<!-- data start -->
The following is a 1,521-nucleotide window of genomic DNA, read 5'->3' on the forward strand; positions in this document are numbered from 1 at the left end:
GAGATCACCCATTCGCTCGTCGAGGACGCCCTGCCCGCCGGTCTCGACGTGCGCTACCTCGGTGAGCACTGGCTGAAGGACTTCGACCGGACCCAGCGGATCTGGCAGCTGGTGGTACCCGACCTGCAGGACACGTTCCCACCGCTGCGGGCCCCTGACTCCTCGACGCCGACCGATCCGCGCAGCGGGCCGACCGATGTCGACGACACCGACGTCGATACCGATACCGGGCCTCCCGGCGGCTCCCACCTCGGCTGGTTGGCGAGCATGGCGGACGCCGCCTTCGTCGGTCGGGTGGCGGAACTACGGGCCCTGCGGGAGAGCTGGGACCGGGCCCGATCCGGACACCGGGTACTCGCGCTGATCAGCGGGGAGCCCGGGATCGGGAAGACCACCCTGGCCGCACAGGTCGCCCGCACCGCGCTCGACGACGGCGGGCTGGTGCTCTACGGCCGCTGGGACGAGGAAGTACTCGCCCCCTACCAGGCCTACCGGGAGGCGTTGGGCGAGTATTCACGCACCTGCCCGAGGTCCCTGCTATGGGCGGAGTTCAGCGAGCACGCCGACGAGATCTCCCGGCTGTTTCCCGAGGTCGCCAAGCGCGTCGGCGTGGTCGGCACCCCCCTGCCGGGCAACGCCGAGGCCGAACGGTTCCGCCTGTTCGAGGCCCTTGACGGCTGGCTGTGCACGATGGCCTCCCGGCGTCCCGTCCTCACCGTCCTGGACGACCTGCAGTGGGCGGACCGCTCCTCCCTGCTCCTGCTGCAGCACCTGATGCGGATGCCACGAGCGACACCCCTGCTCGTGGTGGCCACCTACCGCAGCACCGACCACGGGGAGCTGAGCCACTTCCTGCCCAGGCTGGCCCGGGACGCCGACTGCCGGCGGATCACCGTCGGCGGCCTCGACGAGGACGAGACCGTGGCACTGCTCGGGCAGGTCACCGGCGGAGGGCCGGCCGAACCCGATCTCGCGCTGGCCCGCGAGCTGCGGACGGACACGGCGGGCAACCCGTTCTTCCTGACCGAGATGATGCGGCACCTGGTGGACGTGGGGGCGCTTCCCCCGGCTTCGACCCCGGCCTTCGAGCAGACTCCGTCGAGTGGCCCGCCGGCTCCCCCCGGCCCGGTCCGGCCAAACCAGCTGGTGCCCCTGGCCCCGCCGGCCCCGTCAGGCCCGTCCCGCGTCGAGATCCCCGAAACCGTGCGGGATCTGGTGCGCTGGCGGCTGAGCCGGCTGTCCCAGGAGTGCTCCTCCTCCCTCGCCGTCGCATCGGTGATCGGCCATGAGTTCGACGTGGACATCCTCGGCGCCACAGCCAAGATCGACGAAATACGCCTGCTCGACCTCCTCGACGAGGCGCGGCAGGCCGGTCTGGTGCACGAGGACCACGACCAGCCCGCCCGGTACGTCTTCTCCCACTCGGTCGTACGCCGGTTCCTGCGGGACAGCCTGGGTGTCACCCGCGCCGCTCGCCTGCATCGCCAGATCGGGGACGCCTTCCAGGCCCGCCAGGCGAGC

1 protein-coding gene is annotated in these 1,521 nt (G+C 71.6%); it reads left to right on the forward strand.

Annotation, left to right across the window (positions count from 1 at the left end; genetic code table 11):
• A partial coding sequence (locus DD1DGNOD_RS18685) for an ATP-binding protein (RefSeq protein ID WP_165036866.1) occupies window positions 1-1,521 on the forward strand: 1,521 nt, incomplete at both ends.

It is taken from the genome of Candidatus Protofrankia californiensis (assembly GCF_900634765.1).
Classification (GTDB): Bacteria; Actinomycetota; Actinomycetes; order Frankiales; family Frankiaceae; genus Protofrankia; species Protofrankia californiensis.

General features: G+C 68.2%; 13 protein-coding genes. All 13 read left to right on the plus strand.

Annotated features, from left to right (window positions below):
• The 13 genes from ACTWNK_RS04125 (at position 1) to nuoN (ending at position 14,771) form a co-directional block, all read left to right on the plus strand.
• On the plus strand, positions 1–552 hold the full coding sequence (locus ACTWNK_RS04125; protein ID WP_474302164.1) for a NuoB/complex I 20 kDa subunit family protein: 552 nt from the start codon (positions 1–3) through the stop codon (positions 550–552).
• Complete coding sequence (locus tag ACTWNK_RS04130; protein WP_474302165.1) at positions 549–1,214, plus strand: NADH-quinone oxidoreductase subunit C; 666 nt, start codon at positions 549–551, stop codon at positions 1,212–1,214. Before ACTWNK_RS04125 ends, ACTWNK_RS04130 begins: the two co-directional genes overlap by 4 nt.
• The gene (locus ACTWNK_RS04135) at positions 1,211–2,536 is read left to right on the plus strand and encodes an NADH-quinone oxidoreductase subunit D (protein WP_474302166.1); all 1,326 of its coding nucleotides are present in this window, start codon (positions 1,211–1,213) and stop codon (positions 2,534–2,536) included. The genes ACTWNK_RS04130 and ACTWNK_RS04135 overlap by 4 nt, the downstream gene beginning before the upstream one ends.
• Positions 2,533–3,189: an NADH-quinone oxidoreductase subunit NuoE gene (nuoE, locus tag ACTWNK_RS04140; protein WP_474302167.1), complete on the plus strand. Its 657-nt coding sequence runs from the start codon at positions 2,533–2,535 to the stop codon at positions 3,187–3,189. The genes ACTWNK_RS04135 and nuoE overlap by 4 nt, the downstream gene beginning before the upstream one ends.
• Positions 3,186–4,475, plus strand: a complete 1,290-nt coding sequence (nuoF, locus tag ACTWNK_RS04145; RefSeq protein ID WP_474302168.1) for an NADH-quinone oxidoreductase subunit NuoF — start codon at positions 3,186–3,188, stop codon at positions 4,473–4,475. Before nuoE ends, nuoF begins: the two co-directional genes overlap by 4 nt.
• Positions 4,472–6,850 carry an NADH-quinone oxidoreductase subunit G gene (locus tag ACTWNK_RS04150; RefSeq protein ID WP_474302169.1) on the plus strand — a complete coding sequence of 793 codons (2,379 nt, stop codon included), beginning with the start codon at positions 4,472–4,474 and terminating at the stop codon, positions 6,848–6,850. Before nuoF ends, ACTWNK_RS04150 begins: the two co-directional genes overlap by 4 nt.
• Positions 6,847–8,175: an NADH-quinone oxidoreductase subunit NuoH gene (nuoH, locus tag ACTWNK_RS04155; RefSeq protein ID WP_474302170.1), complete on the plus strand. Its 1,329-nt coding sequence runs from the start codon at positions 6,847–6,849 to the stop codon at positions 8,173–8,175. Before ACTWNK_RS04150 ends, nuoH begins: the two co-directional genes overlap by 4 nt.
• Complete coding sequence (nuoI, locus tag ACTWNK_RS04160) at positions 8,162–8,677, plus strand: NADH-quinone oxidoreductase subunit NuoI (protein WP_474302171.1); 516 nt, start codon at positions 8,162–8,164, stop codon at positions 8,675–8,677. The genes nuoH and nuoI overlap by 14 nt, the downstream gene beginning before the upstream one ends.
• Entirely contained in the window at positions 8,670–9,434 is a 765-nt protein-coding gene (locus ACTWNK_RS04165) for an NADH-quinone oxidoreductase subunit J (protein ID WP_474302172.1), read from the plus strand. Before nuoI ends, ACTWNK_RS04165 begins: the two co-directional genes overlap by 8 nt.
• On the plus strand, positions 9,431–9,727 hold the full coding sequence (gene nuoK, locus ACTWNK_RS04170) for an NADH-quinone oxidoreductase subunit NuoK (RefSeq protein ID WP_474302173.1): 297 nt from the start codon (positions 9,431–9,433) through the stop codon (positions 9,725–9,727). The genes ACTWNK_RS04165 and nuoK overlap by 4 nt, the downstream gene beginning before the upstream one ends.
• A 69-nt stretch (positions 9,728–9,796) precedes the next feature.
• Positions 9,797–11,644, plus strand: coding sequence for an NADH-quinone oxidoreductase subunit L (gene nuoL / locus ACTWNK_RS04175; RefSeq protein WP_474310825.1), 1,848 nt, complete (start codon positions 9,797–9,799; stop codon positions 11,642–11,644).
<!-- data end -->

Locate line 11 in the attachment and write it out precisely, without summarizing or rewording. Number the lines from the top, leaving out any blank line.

• On the plus strand, positions 1–552 hold the full coding sequence (locus ACTWNK_RS04125; protein ID WP_474302164.1) for a NuoB/complex I 20 kDa subunit family protein: 552 nt from the start codon (positions 1–3) through the stop codon (positions 550–552).